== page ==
Science & Research

Psychiatrist’s book seeks to demarginalize mentally ill

‘Falling into the Fire’ explores unusual cases of patients’ self-injurious behavior

By
Contributing Writer
Wednesday, October 9, 2013

A woman who swallows steak knives, a mother who constantly imagines injuring her child and a tunic-clad young man who fixates on the love radiating from his surroundings are all psychiatric patients featured in a new book written by Christine Montross, assistant professor of psychiatry and human behavior at the Alpert Medical School and a staff psychiatrist at Butler Hospital.

The book, “Falling into the Fire,” is a humanistic account of Montross’ encounters with psychiatric patients.

“There’s a tendency for people to marginalize the mentally ill or cast (them) as a population that is all very different from us,” Montross said. “It’s important to me to write about patients in a way that emphasizes their humanity, so that readers won’t view them as strange or peripheral.”

When selecting which stories to include in “Falling into the Fire,” Montross said she chose those she “could not stop thinking about.” Though the general public may know of psychiatric patients who inflict self-harm by cutting or burning themselves, Montross said the cases she describes in her book are more esoteric.

The case that has sparked the most public interest involves a woman who swallows dangerous objects again and again, Montross said. The patient — also featured in an earlier New York Times op-ed piece by Montross — makes frequent trips to the emergency room but cannot afford regular psychiatric care. The chapter that contains the patient’s case focuses on the complex emotions the woman evokes in the people who care for her, Monstross added.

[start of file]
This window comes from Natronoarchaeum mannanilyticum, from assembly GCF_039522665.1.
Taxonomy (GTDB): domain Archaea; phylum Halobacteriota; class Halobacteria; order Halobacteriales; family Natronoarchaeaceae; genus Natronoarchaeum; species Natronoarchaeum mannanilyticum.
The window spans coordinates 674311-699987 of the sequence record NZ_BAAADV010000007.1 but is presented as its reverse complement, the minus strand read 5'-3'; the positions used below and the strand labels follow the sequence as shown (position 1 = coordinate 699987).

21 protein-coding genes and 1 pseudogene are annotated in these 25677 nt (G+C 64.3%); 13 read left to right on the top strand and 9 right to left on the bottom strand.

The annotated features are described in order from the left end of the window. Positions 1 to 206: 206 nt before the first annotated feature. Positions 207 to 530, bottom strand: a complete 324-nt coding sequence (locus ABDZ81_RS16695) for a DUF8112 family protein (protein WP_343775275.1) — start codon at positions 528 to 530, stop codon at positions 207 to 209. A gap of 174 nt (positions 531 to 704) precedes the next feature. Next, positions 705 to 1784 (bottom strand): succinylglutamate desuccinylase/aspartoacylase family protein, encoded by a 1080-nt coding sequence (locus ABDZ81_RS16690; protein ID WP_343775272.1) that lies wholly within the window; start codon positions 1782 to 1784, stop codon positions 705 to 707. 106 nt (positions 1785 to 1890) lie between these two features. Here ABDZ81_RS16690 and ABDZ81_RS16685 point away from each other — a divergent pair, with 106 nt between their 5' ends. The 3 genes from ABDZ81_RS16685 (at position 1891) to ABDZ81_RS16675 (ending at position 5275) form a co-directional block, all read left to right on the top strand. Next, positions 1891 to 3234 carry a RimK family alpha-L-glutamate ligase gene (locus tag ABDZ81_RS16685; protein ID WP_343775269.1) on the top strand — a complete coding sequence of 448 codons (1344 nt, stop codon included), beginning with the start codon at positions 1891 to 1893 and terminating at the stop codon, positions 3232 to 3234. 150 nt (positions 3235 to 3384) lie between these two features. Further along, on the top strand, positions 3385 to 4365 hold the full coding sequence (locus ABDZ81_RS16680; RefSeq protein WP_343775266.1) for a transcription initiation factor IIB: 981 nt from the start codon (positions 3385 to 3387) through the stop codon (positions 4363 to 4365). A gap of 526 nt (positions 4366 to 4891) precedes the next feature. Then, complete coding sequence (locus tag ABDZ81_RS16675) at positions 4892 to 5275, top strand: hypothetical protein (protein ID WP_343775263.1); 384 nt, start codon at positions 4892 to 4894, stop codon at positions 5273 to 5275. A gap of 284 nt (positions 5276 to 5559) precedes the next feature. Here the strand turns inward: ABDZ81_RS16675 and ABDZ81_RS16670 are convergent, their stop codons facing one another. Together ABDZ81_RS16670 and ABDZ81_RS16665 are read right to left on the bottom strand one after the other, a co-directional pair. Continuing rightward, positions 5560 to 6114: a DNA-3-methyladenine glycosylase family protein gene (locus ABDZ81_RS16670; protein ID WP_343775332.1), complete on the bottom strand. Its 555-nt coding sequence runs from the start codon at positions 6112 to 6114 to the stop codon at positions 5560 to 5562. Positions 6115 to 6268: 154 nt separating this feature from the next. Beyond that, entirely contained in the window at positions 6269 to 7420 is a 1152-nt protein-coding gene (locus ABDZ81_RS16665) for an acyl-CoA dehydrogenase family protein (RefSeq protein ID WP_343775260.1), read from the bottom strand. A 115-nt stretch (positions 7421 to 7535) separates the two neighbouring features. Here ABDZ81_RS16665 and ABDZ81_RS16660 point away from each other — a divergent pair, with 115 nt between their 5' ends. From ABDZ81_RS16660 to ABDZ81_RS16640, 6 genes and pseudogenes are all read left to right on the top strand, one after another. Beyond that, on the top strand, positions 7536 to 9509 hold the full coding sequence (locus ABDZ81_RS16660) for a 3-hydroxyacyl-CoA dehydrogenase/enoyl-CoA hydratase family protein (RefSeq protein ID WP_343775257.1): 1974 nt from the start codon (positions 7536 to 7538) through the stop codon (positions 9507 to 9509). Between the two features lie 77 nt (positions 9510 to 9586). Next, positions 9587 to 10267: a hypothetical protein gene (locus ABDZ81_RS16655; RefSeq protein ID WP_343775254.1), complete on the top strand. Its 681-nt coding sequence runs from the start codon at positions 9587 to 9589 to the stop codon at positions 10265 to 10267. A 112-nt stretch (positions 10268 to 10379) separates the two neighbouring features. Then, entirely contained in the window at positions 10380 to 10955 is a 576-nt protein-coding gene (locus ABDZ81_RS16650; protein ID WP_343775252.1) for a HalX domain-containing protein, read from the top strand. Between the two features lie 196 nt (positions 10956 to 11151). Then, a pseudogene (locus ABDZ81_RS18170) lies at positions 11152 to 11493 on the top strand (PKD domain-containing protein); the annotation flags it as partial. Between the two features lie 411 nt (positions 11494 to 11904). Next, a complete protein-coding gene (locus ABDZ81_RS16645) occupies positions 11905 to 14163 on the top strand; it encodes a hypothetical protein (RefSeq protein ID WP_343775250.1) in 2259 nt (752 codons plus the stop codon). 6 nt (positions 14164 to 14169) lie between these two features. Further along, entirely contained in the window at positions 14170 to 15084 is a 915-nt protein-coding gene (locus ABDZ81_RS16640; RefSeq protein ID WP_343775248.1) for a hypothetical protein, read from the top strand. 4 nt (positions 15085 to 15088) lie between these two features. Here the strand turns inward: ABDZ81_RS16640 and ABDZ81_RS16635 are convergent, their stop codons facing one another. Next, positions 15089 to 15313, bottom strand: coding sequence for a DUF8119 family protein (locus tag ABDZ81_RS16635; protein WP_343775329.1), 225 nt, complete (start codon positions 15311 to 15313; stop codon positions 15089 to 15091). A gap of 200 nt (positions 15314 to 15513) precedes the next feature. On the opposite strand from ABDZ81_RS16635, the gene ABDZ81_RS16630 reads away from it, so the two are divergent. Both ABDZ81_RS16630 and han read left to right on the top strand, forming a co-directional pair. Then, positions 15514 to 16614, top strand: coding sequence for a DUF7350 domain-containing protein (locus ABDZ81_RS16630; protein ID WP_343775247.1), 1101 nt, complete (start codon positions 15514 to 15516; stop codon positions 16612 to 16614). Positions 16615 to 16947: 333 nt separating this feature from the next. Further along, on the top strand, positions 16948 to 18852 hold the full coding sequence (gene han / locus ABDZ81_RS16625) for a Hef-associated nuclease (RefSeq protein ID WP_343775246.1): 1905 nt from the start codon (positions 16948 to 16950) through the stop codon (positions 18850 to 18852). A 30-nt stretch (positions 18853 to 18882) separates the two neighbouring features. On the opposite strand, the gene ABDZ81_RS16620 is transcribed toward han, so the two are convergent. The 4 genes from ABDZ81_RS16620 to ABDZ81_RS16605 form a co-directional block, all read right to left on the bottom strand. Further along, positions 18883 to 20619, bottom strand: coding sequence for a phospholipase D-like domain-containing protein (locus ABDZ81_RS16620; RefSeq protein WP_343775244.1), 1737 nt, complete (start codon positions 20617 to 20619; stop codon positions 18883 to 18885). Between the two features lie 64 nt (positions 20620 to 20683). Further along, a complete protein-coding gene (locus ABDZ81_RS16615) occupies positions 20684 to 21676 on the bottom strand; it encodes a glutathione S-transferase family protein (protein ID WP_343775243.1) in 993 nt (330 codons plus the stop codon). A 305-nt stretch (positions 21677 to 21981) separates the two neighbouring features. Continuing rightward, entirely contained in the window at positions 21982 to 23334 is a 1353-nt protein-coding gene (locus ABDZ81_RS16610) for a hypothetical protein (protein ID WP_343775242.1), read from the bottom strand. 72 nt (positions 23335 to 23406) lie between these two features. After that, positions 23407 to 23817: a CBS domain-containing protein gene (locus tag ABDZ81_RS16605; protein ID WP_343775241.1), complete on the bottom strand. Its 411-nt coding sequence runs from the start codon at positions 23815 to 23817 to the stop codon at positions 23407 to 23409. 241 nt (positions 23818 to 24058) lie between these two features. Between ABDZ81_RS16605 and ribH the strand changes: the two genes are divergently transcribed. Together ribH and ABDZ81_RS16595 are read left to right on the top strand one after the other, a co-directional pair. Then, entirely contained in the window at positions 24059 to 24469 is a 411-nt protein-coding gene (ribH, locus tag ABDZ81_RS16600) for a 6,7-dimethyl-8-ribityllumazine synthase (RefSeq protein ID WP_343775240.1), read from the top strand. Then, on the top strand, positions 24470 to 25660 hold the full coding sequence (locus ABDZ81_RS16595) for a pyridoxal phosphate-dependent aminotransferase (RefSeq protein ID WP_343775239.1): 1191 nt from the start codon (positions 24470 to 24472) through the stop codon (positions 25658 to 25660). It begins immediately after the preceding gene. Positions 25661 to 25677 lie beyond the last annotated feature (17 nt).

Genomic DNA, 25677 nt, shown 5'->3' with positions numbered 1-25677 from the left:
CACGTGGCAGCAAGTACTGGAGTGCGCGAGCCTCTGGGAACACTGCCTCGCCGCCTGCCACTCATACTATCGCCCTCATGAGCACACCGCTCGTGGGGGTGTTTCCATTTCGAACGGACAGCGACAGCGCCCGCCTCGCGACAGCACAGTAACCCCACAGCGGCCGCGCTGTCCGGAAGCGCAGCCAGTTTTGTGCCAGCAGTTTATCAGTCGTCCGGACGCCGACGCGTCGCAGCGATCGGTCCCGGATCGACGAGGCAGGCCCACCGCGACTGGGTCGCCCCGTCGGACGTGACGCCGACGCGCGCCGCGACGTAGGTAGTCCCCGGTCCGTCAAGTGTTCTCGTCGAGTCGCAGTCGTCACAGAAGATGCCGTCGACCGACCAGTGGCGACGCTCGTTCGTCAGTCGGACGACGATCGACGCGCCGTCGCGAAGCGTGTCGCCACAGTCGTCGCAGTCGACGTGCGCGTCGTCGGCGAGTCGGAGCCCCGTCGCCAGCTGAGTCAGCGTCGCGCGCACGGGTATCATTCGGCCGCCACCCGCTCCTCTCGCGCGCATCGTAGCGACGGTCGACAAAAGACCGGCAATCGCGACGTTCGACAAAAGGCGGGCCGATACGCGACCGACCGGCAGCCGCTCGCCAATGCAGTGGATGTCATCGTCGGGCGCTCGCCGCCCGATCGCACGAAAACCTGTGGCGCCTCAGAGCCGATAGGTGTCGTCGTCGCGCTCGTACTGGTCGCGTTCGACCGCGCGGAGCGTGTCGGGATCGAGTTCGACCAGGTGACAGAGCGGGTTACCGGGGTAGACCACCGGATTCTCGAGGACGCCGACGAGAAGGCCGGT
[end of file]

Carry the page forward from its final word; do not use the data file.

Holding both a masters in poetry and a medical degree, Montross bridges the gap between the two often disparate fields of mental health and creative nonfiction.

In order to balance writing with her medical career and personal life, Montross said she has a very specific schedule that she “created by design.” She works weekends at the Butler Hospital and spends one to two half-days at the Med School. During the rest of the week, she can focus on being a mother and on writing.

Montross first became interested in psychiatry as a graduate student at the University of Michigan, when she encountered portrayals and themes of madness in her study of poetry. As she interacted with troubled teenagers during a stint as a high school English teacher, her interest intensified. After considering becoming a social worker or a clinical psychologist, Montross decided to go to medical school. Her first book, “Body of Work,” documents her experience as a student at the Med School.

During her psychiatry residency, Montross “was a keen observer, definitely extremely bright and focused,” said Steve Rasmussen ’74 MMS’77 MD’77 P’13 MD’17, chair of the psychiatry and human behavior department at Alpert and former medical director of Butler Hospital.

Though she writes nonfiction, Montross’ prose style has a lyrical quality, owing to her Master of Fine Arts in poetry, she said.

She said her poetry background has been helpful to her practice as a physician as well. “Poetry is looking closely at things and drawing conclusions — medicine is like that, also,” said Montross.

The book has been well-received, Montross and her colleagues said. She said both laypeople and other professionals in the psychiatric field have contacted Montross about “Falling into the Fire.”

Montross’ writing prompts readers to reflect on “familiar situations (they’ve)encountered in (their) lives that maybe (they) haven’t understood,” said Professor Emeritus Ted Goslow, who instructed Montross in anatomy at the Med School.

Montross said she hopes her book “gives people an appreciation for the vast capacity of the mind and the many ways that it can derail.”